Results and Discussion

There was no statistical difference (P<0.05) for the productive performance of broilers. However, at 42 days of age, the interaction between vitamin programs and mineral sources influenced the feed conversion of the birds (Table 3). In the interaction breakdown, it is possible to observe that the birds fed diets prepared with optimized vitamin programs and CAPC mineral source showed better feed conversion (P<0.05), as well as when commercial vitamin programs and inorganic mineral source are combined (Table 4).

Table 3
Productive performance at 42 days of broilers receiving diets supplemented with different vitamin programs and mineral sources
Table 4
Breakdown of the interaction between vitamin programs and mineral sources on broiler feed conversion at 42 days of age

The results obtained for feed conversion indicate an interdependence between mineral and vitamin sources. Nutritional recommendations for vitamin levels in poultry diets are very old and few current studies discuss these requirements taking into consideration the genetic evolution to weight gain. Supplementation of diets for fast-growing broiler breeds with different sources and higher levels of vitamins and minerals can improve intestinal integrity and morphometry, as well as intestinal mucosal development, and protect enterocytes from pro-apoptotic oxidative stress, resulting in higher efficiency of nutrient uptake (2222 Sugiharto S, Isroli I, Yudiarti T, Widiastuti E. The effect of supplementation of multistrain probiotic preparation in combination with vitamins and minerals to the basal diet on the growth performance, carcass traits, and physiological response of broilers. Veterinary World. 2018; 11(2): 240-24.).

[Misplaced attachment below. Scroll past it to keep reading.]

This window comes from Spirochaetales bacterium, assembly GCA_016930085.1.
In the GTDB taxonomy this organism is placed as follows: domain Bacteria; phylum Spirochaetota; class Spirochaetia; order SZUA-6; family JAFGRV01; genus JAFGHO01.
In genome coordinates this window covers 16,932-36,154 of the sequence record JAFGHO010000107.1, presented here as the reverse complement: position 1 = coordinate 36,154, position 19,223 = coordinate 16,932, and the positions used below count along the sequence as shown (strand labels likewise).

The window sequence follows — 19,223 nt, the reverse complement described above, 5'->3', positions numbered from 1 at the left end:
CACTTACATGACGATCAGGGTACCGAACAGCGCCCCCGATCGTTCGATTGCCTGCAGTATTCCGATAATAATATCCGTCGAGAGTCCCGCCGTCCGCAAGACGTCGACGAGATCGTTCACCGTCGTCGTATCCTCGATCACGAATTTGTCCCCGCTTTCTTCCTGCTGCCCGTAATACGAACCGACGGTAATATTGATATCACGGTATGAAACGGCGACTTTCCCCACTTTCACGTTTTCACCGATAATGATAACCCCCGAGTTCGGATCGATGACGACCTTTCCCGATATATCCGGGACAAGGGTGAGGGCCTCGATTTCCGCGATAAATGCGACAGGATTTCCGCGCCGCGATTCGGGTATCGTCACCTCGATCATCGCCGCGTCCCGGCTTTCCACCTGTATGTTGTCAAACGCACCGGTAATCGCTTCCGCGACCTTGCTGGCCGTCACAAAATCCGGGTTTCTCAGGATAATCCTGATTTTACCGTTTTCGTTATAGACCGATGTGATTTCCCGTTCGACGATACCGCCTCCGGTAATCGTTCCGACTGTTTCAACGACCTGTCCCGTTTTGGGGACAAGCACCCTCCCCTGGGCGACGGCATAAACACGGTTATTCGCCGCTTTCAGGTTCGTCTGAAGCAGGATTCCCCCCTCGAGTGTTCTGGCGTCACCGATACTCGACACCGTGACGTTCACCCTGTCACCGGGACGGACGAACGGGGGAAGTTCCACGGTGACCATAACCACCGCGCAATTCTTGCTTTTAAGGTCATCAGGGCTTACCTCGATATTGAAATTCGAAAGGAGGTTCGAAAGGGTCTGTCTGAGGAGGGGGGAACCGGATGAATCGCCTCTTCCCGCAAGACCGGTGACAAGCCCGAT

Additional supplementation of vitamins and minerals has been a technique adopted to formulate feed for birds subjected to different stress situations: thermal, immunological or high stocking density. Studies have shown improved productive performance of birds supplemented with higher levels of vitamins only in a situation of heat stress (1515 Savaram Venkata RR, Bhukya P, Raju MVLN, Ullengala R. Effect of Dietary Supplementation of Organic Trace Minerals at Reduced Concentrations on Performance, Bone Mineralization, and Antioxidant Variables in Broiler Chicken Reared in Two Different Seasons in a Tropical Region. Biological trace element research. 2020; doi: 10.1007/s12011-020-02481. PMID: 33216320.
https://doi.org/10.1007/s12011-020-02481...
, 2323 Vaz RGMV, Oliveira RF, Donzele JL, Albino LFT, Sirqueira JC, Oliveira WP, et al. 2014. Níveis de vitamin em rações para frangos de corte mantidos em ambiente de alta temperatura no período de 1 a 42 dias de idade. Bioscience Journal. 2014; 30(5): 1522-1528., 2424 Habibian M, Ghazi S, Mohammad MM. Effects of dietary selenium and vitamin e on growth performance, meat yield, and selenium content and lipid oxidation of breast meat of broilers reared under heat stress. Biological Trace Element Research. 2016; 169: 142-152.).

Studies on mineral supplementation of broiler diets do not always show consistent results, especially in relation to performance indices (2525 Funari Júnior P, Albuquerque R, Alves FR, Murarolli MDA, Trindade Neto MA, Silva EM. Diferentes fontes e níveis de selênio sobre o desempenho de frangos de corte. Brazilian Journal of Veterinary Research and Animal Science. 2010; 47(5): 380-384.,2626 Carvalho GB, Lopes JB, Silva SRG, Dourado lRB, Miranda DFH, Costa FAL. Desempenho, morfometria duodenal e histopatologia do fígado de frangos de corte alimentados com dietas contendo diferentes níveis de selênio orgânico em condições de estresse calórico. Revista Brasileira de Saúde e Produção Animal. 2015; 16(2): 365-376.). However, most results indicate that minerals supplied in more bioavailable forms are effective and can advantageously replace inorganic forms. One of the main benefits is inclusion at lower levels, which can reduce the mineral content in poultry excreta (2727 Swiatkiewicz S, Arczewska-Wlosek A, & Jozefiak D. The efficacy of organic minerals in poultry nutrition: review and implications of recent studies. World's Poultry Science Journal. 2014; 70(3): 475-486.).